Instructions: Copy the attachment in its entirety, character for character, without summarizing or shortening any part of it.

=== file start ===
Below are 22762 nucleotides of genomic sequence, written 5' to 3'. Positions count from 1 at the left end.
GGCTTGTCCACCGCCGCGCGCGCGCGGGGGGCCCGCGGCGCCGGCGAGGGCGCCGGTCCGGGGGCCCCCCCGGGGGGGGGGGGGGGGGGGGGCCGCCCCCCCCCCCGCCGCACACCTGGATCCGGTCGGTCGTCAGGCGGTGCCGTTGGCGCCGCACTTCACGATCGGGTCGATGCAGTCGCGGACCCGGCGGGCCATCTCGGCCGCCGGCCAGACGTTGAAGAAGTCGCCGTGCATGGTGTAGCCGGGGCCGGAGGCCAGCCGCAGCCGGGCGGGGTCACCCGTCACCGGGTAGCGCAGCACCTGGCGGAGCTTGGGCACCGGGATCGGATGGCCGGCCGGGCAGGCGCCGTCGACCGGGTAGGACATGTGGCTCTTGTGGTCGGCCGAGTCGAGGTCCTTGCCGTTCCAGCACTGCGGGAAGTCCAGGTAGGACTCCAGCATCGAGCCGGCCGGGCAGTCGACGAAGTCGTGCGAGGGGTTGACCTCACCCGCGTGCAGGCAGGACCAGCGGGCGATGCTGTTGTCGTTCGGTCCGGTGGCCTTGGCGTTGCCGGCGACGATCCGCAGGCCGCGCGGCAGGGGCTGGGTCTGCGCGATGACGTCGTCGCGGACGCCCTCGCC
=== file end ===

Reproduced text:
Below are 22762 nucleotides of genomic sequence, written 5' to 3'. Positions count from 1 at the left end.
GGCTTGTCCACCGCCGCGCGCGCGCGGGGGGCCCGCGGCGCCGGCGAGGGCGCCGGTCCGGGGGCCCCCCCGGGGGGGGGGGGGGGGGGGGGCCGCCCCCCCCCCCGCCGCACACCTGGATCCGGTCGGTCGTCAGGCGGTGCCGTTGGCGCCGCACTTCACGATCGGGTCGATGCAGTCGCGGACCCGGCGGGCCATCTCGGCCGCCGGCCAGACGTTGAAGAAGTCGCCGTGCATGGTGTAGCCGGGGCCGGAGGCCAGCCGCAGCCGGGCGGGGTCACCCGTCACCGGGTAGCGCAGCACCTGGCGGAGCTTGGGCACCGGGATCGGATGGCCGGCCGGGCAGGCGCCGTCGACCGGGTAGGACATGTGGCTCTTGTGGTCGGCCGAGTCGAGGTCCTTGCCGTTCCAGCACTGCGGGAAGTCCAGGTAGGACTCCAGCATCGAGCCGGCCGGGCAGTCGACGAAGTCGTGCGAGGGGTTGACCTCACCCGCGTGCAGGCAGGACCAGCGGGCGATGCTGTTGTCGTTCGGTCCGGTGGCCTTGGCGTTGCCGGCGACGATCCGCAGGCCGCGCGGCAGGGGCTGGGTCTGCGCGATGACGTCGTCGCGGACGCCCTCGCC